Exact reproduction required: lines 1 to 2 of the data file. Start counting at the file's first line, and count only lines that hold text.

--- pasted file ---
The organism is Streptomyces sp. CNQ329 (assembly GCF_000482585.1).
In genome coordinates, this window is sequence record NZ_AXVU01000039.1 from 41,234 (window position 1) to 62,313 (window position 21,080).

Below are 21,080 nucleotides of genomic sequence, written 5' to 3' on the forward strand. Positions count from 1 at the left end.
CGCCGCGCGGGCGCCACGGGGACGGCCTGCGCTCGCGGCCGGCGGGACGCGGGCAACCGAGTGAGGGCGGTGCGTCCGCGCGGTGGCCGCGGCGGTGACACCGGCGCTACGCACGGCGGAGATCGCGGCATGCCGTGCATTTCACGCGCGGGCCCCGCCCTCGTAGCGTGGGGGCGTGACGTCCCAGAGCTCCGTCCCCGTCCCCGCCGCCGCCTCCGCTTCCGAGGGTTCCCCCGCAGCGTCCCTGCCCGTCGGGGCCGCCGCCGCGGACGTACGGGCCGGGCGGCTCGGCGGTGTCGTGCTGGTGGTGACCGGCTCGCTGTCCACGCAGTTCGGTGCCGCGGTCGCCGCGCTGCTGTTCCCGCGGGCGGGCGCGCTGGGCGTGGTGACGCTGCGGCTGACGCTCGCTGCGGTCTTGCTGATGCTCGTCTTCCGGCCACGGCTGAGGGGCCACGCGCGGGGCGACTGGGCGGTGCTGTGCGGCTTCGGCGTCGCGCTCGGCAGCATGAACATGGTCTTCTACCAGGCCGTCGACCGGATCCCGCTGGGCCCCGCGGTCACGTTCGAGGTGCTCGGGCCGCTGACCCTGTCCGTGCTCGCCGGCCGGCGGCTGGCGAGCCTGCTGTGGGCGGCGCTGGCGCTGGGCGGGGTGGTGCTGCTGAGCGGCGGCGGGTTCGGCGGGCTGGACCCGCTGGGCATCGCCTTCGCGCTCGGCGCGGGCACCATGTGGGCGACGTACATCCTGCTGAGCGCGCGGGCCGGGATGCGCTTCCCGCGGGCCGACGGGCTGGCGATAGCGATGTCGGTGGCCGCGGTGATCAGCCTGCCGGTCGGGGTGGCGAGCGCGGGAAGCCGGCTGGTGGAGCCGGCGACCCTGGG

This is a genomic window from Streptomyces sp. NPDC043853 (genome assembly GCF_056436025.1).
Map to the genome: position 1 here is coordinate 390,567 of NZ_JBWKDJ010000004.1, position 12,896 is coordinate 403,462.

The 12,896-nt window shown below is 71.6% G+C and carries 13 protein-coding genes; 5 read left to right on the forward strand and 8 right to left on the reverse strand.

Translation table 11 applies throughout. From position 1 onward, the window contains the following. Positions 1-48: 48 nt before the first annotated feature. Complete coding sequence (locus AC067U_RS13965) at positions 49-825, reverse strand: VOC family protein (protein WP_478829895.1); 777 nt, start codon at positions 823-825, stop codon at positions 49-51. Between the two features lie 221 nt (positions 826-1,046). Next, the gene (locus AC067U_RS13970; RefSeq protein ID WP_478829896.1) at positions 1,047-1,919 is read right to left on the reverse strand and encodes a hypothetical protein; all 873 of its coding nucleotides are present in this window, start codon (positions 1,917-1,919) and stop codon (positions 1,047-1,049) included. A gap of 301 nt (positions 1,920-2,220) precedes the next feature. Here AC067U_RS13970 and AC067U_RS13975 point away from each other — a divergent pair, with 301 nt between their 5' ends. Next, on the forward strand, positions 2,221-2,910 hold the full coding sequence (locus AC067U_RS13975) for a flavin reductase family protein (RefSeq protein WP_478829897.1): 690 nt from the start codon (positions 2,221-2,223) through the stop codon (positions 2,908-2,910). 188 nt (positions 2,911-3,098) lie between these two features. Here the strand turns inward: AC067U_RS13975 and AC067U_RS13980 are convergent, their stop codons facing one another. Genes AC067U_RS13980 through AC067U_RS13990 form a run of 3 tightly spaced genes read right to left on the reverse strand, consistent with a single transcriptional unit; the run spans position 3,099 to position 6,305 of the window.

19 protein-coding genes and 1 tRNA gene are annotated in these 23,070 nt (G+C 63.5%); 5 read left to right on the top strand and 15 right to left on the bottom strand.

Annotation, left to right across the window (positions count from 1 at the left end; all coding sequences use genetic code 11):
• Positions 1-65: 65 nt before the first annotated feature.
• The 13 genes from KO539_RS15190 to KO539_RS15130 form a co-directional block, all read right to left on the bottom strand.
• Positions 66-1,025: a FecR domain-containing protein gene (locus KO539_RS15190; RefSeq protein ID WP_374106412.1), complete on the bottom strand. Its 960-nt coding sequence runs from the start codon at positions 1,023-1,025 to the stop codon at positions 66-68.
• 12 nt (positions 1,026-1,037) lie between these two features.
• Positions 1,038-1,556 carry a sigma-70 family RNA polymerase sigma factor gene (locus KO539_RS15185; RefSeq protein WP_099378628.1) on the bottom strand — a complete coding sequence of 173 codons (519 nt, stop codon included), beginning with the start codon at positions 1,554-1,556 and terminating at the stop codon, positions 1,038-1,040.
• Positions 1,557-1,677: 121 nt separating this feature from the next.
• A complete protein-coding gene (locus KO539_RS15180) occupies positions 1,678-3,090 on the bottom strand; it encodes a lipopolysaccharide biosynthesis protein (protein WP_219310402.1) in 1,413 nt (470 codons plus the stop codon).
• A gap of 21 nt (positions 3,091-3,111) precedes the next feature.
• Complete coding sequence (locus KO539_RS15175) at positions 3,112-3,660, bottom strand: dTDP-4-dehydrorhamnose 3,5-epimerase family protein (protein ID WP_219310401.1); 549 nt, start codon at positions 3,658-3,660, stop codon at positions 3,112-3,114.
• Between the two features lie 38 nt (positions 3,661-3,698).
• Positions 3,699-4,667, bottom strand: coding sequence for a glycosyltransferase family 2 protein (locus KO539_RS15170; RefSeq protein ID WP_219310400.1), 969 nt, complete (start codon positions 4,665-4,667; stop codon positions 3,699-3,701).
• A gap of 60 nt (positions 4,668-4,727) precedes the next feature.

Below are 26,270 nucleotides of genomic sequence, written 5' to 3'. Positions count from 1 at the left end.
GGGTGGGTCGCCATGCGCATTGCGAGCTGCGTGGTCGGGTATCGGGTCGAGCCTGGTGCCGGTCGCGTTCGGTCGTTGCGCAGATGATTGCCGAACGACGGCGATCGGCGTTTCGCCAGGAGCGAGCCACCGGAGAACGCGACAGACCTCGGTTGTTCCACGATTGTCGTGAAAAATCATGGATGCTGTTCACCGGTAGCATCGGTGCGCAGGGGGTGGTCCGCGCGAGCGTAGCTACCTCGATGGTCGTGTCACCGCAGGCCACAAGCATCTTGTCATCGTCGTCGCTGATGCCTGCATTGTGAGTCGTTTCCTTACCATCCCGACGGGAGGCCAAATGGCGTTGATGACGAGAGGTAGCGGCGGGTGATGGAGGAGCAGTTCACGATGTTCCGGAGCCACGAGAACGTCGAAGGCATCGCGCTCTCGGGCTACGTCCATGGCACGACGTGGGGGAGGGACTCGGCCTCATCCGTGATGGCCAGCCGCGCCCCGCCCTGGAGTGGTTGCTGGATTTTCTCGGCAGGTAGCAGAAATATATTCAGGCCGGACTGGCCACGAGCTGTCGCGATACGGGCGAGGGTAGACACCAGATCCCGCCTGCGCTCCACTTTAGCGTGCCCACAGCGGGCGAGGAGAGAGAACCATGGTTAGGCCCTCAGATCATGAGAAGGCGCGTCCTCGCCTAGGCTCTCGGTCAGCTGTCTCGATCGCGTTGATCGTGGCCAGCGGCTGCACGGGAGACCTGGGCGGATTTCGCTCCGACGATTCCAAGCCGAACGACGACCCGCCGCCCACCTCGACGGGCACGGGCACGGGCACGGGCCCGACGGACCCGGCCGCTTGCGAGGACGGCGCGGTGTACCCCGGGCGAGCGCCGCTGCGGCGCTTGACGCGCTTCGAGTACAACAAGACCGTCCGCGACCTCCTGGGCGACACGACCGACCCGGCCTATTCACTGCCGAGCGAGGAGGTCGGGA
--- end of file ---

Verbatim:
The organism is Streptomyces sp. CNQ329 (assembly GCF_000482585.1).
In genome coordinates, this window is sequence record NZ_AXVU01000039.1 from 41,234 (window position 1) to 62,313 (window position 21,080).